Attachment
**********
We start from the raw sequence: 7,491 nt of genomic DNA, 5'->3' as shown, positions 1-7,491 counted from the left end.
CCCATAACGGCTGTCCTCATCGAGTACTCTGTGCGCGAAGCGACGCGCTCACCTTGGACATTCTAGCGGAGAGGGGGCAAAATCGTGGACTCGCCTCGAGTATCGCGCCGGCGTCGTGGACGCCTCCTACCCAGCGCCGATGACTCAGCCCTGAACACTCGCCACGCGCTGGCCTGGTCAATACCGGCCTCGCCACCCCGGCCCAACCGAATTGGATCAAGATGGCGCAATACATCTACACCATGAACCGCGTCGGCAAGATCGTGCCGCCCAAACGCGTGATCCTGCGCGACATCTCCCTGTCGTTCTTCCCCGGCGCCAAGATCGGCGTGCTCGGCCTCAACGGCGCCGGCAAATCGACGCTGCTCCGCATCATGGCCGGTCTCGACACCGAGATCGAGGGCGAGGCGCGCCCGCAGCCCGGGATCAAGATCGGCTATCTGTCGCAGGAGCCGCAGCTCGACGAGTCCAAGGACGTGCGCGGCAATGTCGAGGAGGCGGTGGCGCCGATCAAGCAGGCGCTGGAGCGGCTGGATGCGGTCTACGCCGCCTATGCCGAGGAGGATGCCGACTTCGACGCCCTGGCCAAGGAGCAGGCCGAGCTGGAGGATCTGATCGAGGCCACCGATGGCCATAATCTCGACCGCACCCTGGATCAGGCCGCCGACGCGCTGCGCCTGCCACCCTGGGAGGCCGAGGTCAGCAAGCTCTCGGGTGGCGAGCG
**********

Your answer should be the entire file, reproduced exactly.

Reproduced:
We start from the raw sequence: 7,491 nt of genomic DNA, 5'->3' as shown, positions 1-7,491 counted from the left end.
CCCATAACGGCTGTCCTCATCGAGTACTCTGTGCGCGAAGCGACGCGCTCACCTTGGACATTCTAGCGGAGAGGGGGCAAAATCGTGGACTCGCCTCGAGTATCGCGCCGGCGTCGTGGACGCCTCCTACCCAGCGCCGATGACTCAGCCCTGAACACTCGCCACGCGCTGGCCTGGTCAATACCGGCCTCGCCACCCCGGCCCAACCGAATTGGATCAAGATGGCGCAATACATCTACACCATGAACCGCGTCGGCAAGATCGTGCCGCCCAAACGCGTGATCCTGCGCGACATCTCCCTGTCGTTCTTCCCCGGCGCCAAGATCGGCGTGCTCGGCCTCAACGGCGCCGGCAAATCGACGCTGCTCCGCATCATGGCCGGTCTCGACACCGAGATCGAGGGCGAGGCGCGCCCGCAGCCCGGGATCAAGATCGGCTATCTGTCGCAGGAGCCGCAGCTCGACGAGTCCAAGGACGTGCGCGGCAATGTCGAGGAGGCGGTGGCGCCGATCAAGCAGGCGCTGGAGCGGCTGGATGCGGTCTACGCCGCCTATGCCGAGGAGGATGCCGACTTCGACGCCCTGGCCAAGGAGCAGGCCGAGCTGGAGGATCTGATCGAGGCCACCGATGGCCATAATCTCGACCGCACCCTGGATCAGGCCGCCGACGCGCTGCGCCTGCCACCCTGGGAGGCCGAGGTCAGCAAGCTCTCGGGTGGCGAGCG